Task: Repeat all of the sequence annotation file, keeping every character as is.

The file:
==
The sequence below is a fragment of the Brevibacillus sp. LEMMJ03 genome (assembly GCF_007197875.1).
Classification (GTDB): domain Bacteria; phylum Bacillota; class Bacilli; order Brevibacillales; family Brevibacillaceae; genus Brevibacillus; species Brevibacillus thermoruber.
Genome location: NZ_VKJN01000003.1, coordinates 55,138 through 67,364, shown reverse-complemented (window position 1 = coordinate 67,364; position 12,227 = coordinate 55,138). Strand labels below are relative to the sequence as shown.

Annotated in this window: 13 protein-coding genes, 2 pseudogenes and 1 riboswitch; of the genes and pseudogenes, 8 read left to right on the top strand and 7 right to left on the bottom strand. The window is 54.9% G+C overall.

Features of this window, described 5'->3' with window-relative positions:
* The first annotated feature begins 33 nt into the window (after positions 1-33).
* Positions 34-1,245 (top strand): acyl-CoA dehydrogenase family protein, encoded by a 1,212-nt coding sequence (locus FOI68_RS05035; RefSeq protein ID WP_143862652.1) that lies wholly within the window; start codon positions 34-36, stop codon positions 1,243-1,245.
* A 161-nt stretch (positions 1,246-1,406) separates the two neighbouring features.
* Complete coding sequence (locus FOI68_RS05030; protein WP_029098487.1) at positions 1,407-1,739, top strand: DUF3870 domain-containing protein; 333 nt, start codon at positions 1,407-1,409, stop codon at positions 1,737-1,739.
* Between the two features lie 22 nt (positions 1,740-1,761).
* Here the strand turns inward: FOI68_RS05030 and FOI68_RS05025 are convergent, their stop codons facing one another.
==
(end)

The sequence below is a fragment of the Brevibacillus sp. LEMMJ03 genome (assembly GCF_007197875.1).
Classification (GTDB): domain Bacteria; phylum Bacillota; class Bacilli; order Brevibacillales; family Brevibacillaceae; genus Brevibacillus; species Brevibacillus thermoruber.
Genome location: NZ_VKJN01000003.1, coordinates 55,138 through 67,364, shown reverse-complemented (window position 1 = coordinate 67,364; position 12,227 = coordinate 55,138). Strand labels below are relative to the sequence as shown.

Annotated in this window: 13 protein-coding genes, 2 pseudogenes and 1 riboswitch; of the genes and pseudogenes, 8 read left to right on the top strand and 7 right to left on the bottom strand. The window is 54.9% G+C overall.

Features of this window, described 5'->3' with window-relative positions:
* The first annotated feature begins 33 nt into the window (after positions 1-33).
* Positions 34-1,245 (top strand): acyl-CoA dehydrogenase family protein, encoded by a 1,212-nt coding sequence (locus FOI68_RS05035; RefSeq protein ID WP_143862652.1) that lies wholly within the window; start codon positions 34-36, stop codon positions 1,243-1,245.
* A 161-nt stretch (positions 1,246-1,406) separates the two neighbouring features.
* Complete coding sequence (locus FOI68_RS05030; protein WP_029098487.1) at positions 1,407-1,739, top strand: DUF3870 domain-containing protein; 333 nt, start codon at positions 1,407-1,409, stop codon at positions 1,737-1,739.
* Between the two features lie 22 nt (positions 1,740-1,761).
* Here the strand turns inward: FOI68_RS05030 and FOI68_RS05025 are convergent, their stop codons facing one another.